The enthusiasm behind this is understandable. In the 1950s, the early pioneers of artificial intelligence found that a minimal set of basic rules could give rise to remarkably complex behaviours. Could it be possible that encoding a more comprehensive dataset might lead to, if not consciousness, then at least rudimentary intelligent thinking?
Inspired by this concept, American computer scientist Douglas Lenat, along with his extensive team, dedicated nearly four decades to curating and expanding a comprehensive knowledge graph in the ambitious Cyc project, which aims to describe the myriad entities of our world and the intricate web of relationships between them while accounting for exceptions and even exceptions from exceptions.
As early as the 1980s, researchers recognised the limitations of artificial intelligence in dealing with a broad spectrum of tasks and a multitude of diverse concepts. In 1983, while Lenat was a professor at Stanford, he estimated that achieving progress toward artificial general intelligence would necessitate a substantial knowledge base and could potentially require several thousand person-years to implement. While research projects typically do not have access to the required resources, globalisation came to the aid of developers in this case.
At the time, Japan's economy was growing at a fast pace, rapidly displacing American manufacturers from high-tech markets such as microelectronics, household appliances, automotive and shipbuilding industries. Fearing that the potential breakthrough in AI by competitors in the Far East would leave the US behind in this crucial domain as well, the US government and major corporations extended funding to accelerate AI development. Supported projects included the Microelectronics and Computer Technology Corporation (MCC) consortium. The appointment of Bobby Ray Inman, former Director of the National Security Agency and Deputy Director of the Central Intelligence Agency, as the first president of the MCC speaks volumes about the significance attached to this endeavour.
Lenat was invited to oversee the practical implementation. He left his teaching position at Stanford to join the Cyc project (pronounced as [saɪk]). His responsibilities entailed:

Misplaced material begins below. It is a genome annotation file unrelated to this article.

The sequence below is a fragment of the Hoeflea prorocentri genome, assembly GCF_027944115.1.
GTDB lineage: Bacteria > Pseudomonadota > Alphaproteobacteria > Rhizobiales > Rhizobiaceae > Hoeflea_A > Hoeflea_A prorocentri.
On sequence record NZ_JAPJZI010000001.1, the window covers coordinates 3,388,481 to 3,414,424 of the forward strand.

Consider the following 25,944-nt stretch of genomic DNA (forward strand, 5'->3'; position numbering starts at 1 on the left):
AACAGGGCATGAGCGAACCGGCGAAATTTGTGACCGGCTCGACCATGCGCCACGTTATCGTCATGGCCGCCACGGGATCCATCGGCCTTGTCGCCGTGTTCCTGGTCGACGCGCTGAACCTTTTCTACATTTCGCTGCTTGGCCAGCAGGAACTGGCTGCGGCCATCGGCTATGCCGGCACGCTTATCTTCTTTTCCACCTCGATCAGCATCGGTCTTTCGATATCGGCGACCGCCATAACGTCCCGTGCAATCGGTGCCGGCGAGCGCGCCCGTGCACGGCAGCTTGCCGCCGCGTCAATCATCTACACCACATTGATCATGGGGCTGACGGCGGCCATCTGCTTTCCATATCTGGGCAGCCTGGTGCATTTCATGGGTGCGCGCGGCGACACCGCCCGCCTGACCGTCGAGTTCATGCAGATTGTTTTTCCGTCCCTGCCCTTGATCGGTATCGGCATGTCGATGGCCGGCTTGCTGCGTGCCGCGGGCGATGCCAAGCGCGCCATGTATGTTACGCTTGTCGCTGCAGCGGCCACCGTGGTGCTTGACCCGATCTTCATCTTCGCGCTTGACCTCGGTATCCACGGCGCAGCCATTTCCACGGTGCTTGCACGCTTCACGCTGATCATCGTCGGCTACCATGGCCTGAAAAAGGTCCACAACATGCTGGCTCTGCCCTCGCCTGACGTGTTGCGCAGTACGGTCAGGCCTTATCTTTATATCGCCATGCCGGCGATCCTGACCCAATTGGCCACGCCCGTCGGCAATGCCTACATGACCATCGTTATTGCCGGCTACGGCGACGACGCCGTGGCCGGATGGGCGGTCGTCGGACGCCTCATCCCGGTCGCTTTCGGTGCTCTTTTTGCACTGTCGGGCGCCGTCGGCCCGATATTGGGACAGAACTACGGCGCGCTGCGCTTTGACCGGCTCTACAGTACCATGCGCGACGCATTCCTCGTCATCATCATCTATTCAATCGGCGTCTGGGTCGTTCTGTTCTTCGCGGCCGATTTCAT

developing the CycL language suitable for coding a universal knowledge base
developing ontologies (concepts and connections between them) covering all areas of human knowledge down to some appropriate level of detail
developing a knowledge base with the capacity to provide automatic answers to questions, grounded in the 'common sense' derived from the ontologies
Douglas Lenat's initial expectations were optimistic. During the initial decade of the project's implementation, its database encompassed approximately 100,000 concepts and rules, and by 2017, their number had surpassed 1.5 million. Cyc has required more than 1,000 person-years of effort to describe around 24.5 million rules and relationships, and there is no foreseeable end to the project. The system effectively handles numerous complex tasks, but it is still a long way from something that could be considered strong AI.
'This is called a combinatorial explosion,' explains Dmitry Salikhov, specialist in strong AI at the Temporal Gamescompany. 'As the number of concepts and entities described increases, the number of relationships between them grows exponentially, rapidly surpassing the physical possibility to envision and encode them all—and this is where it comes to an end.'